Action potentials from current-clamp experiments were detected and counted using the “event detection” function of Clampfit. Input resistance (Rin) was measured as the slope of a straight line fit to the voltage deflection amplitudes evoked by current stimuli of −20 and −40 pA. Membrane time constant (τm) was measured with a single exponential fit to the voltage deflection evoked by a −20 pA step and was used along with Rin to calculate the membrane capacitance (Cm = τm/Rin). mEPSCs were detected and analyzed using MiniAnalysis software (Synaptosoft, Fort Lee, NJ, USA). For each cell, the first ~100 detected events were analyzed. All reported voltages are corrected for a measured −14 mV liquid junction potential for the K-based pipette solution and a −10 mV liquid junction potential for the Cs-based solution.
For labeling RGC somata, we performed immunofluorescence staining of flat-mount retinas with a guinea pig-anti-RBPMS antibody (PhosphoSolutions, 1832-RBPMS, 1:500, RRID: AB_2492226; Rodriguez et al., 2014). Position in the retina was determined by staining with a primary antibody sensitive to S-opsin (rabbit-anti-s-opsin, 1:500, Millipore ABN1660; Sondereker et al., 2018; Stabio et al., 2018), which is expressed in a gradient along the dorsal-ventral axis of the retina (Applebury et al., 2000). Retinas were dissected into oxygenated aCSF or Ames solution. Four relieving cuts were made, and the retina was mounted on a nitrocellulose membrane (type AAWB, 0.8-micron pore size, Millipore, Burlington, MA, USA) and fixed by immersion in 4% paraformaldehyde for 30 min. Retinas were washed, blocked, and permeabilized in a solution of 1% Triton X-100, 0.5% DMSO, 5.5% donkey serum, and 5.5% goat serum for 1 h before being incubated overnight at 4°C in the same solution plus the addition of the primary antibodies. Retinas were then washed 6×, blocked/permeabilized again, and incubated with an AlexaFluor 568-conjugated goat-anti-guinea pig and an AlexaFluor 488-conjugated donkey-anti-rabbit secondary antibodies for 2 h at room temperature. After washing 3× in PBS, retinas were removed from the nitrocellulose membranes, mounted on Superfrost Plus slides, and coverslipped with VectaShield HardSet.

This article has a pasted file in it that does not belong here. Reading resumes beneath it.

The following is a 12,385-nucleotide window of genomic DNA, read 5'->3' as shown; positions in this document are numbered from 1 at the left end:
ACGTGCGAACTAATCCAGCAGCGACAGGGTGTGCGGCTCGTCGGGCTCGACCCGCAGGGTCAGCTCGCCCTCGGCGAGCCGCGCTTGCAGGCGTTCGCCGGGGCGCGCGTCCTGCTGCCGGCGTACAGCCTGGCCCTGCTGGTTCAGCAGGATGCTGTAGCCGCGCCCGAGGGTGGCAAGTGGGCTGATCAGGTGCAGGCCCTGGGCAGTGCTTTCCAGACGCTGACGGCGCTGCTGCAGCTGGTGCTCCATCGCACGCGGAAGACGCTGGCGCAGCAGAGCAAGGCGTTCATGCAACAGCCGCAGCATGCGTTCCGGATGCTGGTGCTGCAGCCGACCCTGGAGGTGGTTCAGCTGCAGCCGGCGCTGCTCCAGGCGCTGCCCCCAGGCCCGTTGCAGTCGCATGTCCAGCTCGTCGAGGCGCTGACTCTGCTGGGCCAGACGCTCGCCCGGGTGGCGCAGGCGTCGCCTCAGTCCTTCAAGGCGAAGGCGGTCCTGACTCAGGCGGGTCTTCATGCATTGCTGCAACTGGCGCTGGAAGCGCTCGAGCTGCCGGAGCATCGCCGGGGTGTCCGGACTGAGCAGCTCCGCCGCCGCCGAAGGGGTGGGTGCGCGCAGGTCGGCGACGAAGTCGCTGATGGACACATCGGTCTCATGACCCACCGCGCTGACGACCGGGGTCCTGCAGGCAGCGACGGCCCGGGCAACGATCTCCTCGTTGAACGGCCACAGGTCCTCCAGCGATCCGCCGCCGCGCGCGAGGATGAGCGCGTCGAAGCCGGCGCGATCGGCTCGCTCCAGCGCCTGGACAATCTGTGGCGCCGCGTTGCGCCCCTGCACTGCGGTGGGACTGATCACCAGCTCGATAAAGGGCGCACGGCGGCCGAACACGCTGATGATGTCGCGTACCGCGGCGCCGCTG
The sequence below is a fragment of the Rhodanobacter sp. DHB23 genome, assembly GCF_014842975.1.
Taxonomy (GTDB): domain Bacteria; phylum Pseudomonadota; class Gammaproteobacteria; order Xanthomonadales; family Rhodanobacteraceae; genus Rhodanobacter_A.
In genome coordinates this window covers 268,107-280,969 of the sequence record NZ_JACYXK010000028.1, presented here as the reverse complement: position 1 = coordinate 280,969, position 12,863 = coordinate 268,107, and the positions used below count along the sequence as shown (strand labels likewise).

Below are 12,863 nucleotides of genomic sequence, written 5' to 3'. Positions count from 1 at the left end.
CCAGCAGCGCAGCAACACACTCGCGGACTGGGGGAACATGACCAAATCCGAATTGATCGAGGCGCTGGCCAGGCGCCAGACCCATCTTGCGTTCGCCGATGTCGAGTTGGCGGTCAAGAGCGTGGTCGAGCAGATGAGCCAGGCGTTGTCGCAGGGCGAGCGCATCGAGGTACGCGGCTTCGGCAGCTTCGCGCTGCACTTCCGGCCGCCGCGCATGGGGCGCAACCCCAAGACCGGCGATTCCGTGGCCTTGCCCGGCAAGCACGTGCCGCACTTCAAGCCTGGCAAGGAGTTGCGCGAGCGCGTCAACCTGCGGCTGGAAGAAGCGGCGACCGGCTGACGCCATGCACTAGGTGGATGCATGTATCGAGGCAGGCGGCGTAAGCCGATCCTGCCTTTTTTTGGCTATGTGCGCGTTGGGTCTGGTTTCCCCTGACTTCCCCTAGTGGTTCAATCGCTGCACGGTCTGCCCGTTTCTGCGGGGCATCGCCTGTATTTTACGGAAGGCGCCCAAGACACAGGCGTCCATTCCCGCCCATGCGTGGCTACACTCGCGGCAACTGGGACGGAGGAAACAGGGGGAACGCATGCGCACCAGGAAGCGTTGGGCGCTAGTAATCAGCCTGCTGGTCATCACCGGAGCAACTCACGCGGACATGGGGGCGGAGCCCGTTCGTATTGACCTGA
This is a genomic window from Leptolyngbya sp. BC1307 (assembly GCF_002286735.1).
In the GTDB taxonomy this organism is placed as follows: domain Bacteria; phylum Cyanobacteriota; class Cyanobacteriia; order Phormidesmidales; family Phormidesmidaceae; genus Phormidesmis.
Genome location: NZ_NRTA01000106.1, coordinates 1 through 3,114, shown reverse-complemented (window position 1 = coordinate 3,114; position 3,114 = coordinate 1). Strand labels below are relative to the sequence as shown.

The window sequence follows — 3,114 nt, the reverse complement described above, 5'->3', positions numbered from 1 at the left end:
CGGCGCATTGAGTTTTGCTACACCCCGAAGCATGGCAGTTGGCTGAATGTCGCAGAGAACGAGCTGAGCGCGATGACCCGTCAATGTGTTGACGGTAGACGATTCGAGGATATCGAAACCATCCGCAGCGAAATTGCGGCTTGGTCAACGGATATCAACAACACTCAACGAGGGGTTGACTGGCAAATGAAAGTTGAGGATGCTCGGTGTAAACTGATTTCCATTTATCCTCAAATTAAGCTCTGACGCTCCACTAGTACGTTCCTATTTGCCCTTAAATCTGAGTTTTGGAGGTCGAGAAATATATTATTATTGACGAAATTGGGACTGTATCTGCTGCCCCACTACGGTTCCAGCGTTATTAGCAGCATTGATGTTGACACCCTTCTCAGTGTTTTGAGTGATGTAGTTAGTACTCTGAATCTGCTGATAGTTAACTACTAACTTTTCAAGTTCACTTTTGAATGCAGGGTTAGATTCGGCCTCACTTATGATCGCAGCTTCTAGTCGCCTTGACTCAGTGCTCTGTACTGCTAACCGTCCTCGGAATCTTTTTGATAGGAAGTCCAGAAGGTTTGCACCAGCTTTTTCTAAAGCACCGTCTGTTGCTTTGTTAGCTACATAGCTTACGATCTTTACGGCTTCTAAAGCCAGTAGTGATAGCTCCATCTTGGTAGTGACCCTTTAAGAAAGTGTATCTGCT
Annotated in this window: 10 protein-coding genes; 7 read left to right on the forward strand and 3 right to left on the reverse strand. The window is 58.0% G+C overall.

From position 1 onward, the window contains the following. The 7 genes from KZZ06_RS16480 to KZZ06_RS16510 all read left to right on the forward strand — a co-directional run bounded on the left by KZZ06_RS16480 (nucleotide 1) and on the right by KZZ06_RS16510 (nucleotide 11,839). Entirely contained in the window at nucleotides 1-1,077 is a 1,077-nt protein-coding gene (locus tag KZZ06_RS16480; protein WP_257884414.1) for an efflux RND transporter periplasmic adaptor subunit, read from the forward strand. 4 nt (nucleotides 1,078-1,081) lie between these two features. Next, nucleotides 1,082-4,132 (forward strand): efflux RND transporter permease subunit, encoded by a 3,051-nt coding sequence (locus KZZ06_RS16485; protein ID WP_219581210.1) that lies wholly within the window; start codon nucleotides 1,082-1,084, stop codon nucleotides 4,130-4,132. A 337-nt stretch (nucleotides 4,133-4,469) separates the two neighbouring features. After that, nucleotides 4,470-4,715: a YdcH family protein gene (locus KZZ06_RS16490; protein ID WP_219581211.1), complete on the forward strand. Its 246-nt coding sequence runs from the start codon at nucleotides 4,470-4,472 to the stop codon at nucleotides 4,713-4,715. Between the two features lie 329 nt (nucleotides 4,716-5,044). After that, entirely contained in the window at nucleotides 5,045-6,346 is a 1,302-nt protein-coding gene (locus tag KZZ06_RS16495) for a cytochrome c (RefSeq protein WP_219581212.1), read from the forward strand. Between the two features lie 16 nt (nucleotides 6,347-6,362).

For immunofluorescence staining of dLGN sections, mice were euthanized and brains dissected, as described above. After a brief rinse in PBS, they were immersed in 4% paraformaldehyde for 4 h after which they were rinsed 3× in PBS and cryoprotected for one to three nights by immersion in 30% sucrose in PBS at 4°C. Brains were embedded in 3% agar, cut into 50-micron sections with a Leica VT1000S vibratome, mounted on SuperFrost Plus slides, and stored at −20°C. After blocking/permeabilization in PBS containing 0.5% Triton X-100, 5.5% (donkey and/or goat serum), slices were stained using either a rabbit-anti-vGlut2 primary antibody (1:250, Cedarlane/Synaptic Systems #135403, RRID: AB_887883), a guinea pig-anti-vGlut1 antibody (1:500, EMD Millipore AB5905, RRID: AB_2301751) or a combination of guinea pig-anti-NeuN polyclonal antibody (Millipore ABN90, RRID: AB_11205592, 1:500) and rabbit-anti-GAD65/67 polyclonal antibody (1:500, Millipore G5163, RRID: AB_477019) overnight at 4°C in a humidified chamber. For staining with the guinea pig primary antibody, we used a blocking solution containing both goat and donkey serum. Secondary antibodies were goat- or donkey-raised AlexaFluor 488 or 568-conjugated antibodies and were used at a concentration of 1:200. Slides were then washed 3× in PBS followed by 1× in dH2O and coverslipped using VectaShield HardSet.
Imaging and Image Analysis
Imaging was performed with a 2-photon microscope with a 20× water-immersion objective (Scientifica) with the laser tuned to 800 nm. vGlut2 and vGlut1 images were acquired in frames of 185 × 185 μm (5.54 pixels/μm) with 0.5 μm z-axis spacing from the dLGN core. Four images per focal plane were averaged and a maximum intensity projection was created from five planes to give an effective z-slice thickness of 2.5 microns. The signal was automatically thresholded and vGlut2 and vGlut1 puncta were detected using the Synapse Counter plug-in in ImageJ (Dzyubenko et al., 2016) with a size threshold of 9 μm2 for vGlut2 and 0.25 μm2 for vGlut1.